“An alliance is emerging between authoritarian states and the large data-rich IT monopolies that bring together nascent systems of corporate surveillance with an already developing system of state-sponsored surveillance. This may well result in a web of totalitarian control the likes of which not even George Orwell could have imagined. Tonight, I want to call attention to the mortal danger facing open societies from the instruments of control that machine-learning and artificial intelligence can put in the hands of repressive regimes,” says Soros.

George Soros, billionaire and founder of Soros Fund Management LLC, speaks at an event on day three of the World Economic Forum (WEF) in Davos, Switzerland, on Thursday, Jan. 24, 2019. World leaders, influential executives, bankers and policy makers attend the 49th annual meeting of the World Economic Forum in Davos from Jan. 22 – 25. Photographer: Simon Dawson/Bloomberg via Getty Images

“China isn’t the only authoritarian regime in the world, but it’s undoubtedly the wealthiest, strongest and most developed in machine learning and Artificial Intelligence. This makes Xi Jinping the most dangerous opponent of those who believe in the concept of open society. But Xi isn’t alone. Authoritarian regimes are proliferating all over the world and if they succeed, they will become totalitarian.”

Soros also criticized US foreign policy on China. “My present view is that instead of waging a trade war with practically the whole world, the US should focus on China. Instead of letting ZTE and Huawei off lightly, it needs to crack down on them.

If these companies came to dominate the 5G market, they would present an unacceptable security risk for the rest of the world. Regrettably, President Trump seems to be following a different course: make concessions to China and declare victory while renewing his attacks on US allies. This is liable to undermine the US policy objective of curbing China’s abuses and excesses.”

The final chilling words for anyone who loves freedom: “My key point is that the combination of repressive regimes with IT monopolies endows those regimes with a built-in advantage over open societies. The instruments of control are useful tools in the hands of authoritarian regimes, but they pose a mortal threat to open societies.”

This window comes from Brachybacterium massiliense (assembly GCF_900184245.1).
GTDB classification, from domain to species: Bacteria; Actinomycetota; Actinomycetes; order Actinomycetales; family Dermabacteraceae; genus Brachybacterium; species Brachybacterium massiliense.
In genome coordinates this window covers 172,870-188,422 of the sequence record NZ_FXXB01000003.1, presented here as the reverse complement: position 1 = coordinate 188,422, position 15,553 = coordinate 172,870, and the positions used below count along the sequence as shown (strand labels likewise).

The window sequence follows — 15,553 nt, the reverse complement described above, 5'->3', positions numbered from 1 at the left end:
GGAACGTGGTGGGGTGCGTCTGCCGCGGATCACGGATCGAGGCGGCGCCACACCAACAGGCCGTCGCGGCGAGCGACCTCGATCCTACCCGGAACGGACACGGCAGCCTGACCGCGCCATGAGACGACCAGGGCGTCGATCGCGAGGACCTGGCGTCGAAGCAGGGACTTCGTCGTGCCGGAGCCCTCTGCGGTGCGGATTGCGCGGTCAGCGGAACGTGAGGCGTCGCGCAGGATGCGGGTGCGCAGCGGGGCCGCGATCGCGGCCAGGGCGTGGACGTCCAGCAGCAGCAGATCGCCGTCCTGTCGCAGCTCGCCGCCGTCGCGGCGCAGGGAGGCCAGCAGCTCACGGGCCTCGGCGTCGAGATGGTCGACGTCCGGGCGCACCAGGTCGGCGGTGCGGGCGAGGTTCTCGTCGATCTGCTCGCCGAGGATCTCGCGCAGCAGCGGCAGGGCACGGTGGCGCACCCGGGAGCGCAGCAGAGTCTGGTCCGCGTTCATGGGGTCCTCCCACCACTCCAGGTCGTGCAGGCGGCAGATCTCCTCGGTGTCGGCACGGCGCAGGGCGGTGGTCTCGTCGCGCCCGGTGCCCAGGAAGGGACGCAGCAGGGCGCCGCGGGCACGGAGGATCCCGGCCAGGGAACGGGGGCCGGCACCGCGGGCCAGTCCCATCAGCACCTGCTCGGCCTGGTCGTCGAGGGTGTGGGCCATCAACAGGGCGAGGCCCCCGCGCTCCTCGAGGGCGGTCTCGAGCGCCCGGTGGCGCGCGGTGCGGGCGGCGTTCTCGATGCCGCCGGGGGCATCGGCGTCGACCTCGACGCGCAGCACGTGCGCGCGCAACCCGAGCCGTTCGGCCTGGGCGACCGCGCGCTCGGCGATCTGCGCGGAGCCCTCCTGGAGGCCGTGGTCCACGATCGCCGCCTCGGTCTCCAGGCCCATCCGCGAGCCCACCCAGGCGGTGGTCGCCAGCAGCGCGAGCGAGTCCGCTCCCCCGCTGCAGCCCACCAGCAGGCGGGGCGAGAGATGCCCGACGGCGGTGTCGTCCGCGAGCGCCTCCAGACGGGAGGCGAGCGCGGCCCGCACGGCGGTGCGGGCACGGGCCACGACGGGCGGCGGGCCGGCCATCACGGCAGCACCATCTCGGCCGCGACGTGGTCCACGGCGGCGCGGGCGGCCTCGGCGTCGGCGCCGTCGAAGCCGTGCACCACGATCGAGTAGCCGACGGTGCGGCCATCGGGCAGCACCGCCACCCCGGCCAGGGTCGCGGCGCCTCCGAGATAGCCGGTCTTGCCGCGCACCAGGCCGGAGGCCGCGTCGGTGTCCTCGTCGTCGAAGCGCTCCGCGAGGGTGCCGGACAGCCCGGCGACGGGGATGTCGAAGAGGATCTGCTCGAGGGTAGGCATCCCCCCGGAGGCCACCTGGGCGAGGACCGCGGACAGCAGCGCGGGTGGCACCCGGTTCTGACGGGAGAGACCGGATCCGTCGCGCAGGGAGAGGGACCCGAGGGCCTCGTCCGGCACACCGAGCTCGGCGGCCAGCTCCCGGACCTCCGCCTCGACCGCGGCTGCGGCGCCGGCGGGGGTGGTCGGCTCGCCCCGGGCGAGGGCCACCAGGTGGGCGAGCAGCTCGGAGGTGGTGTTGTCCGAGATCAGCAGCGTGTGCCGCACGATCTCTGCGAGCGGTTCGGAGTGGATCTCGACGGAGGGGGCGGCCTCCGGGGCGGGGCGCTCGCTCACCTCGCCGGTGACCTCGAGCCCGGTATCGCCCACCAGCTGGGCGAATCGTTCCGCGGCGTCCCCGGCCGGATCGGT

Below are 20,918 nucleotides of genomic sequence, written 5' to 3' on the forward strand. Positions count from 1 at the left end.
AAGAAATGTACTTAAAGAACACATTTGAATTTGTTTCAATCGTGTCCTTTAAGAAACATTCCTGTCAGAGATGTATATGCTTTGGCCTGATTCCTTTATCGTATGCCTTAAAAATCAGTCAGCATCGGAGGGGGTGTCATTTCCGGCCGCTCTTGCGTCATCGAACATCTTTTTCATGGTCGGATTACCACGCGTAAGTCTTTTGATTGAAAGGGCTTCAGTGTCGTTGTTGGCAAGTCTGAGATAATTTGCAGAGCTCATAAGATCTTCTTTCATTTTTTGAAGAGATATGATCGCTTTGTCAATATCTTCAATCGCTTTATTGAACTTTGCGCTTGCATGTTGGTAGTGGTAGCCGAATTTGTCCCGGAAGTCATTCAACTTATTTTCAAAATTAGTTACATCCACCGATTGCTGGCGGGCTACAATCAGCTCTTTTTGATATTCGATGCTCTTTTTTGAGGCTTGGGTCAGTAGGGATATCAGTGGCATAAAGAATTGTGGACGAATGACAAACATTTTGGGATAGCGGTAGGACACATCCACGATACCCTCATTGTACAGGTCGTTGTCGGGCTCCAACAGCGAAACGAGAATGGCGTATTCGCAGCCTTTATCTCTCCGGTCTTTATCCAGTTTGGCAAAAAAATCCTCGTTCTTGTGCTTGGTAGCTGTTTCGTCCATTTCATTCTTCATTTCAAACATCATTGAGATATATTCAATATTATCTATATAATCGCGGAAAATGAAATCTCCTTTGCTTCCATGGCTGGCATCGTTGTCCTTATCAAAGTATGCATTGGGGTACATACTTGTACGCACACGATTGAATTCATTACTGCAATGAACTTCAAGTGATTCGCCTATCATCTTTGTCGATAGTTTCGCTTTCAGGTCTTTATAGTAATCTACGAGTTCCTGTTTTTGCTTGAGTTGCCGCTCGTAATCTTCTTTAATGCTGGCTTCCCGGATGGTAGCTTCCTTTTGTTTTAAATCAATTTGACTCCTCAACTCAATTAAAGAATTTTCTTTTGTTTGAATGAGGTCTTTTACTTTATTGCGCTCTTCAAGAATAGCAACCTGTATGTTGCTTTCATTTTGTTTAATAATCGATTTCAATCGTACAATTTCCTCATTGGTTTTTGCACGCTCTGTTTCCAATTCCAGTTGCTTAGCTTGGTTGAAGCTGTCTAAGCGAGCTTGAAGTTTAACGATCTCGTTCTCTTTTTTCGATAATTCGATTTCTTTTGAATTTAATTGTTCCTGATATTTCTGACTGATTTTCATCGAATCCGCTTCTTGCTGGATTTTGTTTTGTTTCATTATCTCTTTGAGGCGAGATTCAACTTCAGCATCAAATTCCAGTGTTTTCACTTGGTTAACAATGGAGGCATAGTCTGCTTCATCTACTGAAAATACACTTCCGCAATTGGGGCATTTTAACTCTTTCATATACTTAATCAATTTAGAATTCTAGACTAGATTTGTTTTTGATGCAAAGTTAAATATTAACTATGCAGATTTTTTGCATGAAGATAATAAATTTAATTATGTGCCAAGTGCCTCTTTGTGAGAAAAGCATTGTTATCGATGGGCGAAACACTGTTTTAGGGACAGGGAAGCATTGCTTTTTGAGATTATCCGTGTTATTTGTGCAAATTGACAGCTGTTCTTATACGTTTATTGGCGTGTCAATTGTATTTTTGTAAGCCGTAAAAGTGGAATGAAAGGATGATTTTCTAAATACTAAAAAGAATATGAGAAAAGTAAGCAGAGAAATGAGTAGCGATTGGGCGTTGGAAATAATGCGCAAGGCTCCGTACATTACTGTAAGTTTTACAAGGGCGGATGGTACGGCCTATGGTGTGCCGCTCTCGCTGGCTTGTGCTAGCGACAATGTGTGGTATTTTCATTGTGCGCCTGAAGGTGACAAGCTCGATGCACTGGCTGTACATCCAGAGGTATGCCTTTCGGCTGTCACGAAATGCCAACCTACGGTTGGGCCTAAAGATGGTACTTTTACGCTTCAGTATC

Journalists at least closed a heavy night with a lighter moment. They asked Soros whose side Facebook and Google were on.

“I think Facebook and the others are on the side of their own profits,” says Soros to a gale of laughter.

All the time we were listening to these predictions of AI surveillance doom at Davos, in a warm lounge at the Seehof Hotel, we were surrounded by armed police, airport security, surveillance cameras and cell phones that tell the world where you are, who you are and what you are doing, or saying, maybe doomsday is already here.

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Africa In The Alps

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Fancy a cup of coffee? How about a chocolate? Or a fresh cream waffle with syrup?

These were some of the treats offered to delegates on the Davos promenade, enroute the congress center of the World Economic Forum’s (WEF) 31st annual meeting in January.

With temperatures plunging below -17° in Switzerland, it was hard for many to say no to the delights.

The promenade is a stretch of road where residents of the town located in the Swiss Alps, go about their everyday activities of shopping, banking and socializing.

This would be the case any other time but not in the month of January, when the high street is overhauled into one of the most important and richest in the world.

Book stores and coffee shops are shut and hired out to corporates with deep pockets.

Multinational heavyweights like Microsoft, Facebook, Amazon and Tata are intent on showcasing their products to the thousands of delegates that attend the forum.

WEF is regarded the most prestigious gathering of global leaders in business, government and society, who meet each year to discuss the world’s biggest threats and ways to neutralize them.

This year’s theme was Globalisation 4.0: Shaping a New Architecture in the Age of the Fourth Industrial Revolution.

What better way to tackle such a daunting task than with some steaming hot chocolate to invigorate the mind?

Back to the promenade.

The long stretch is carpeted by ice that mirrors the thick blanket of snow enveloping rooftops and walls.

Among the heavyweights battling it out to attract potential new clients, I see an African company.

It’s South Africa’s Absa bank; the only African company on the high street.

Ironically, like the promenade, which has been overhauled into a corporate marketing hunting ground, the African bank has completed its own makeover.

It was formerly known as Barclays Africa, a subsidiary of the London-based Barclays PLC.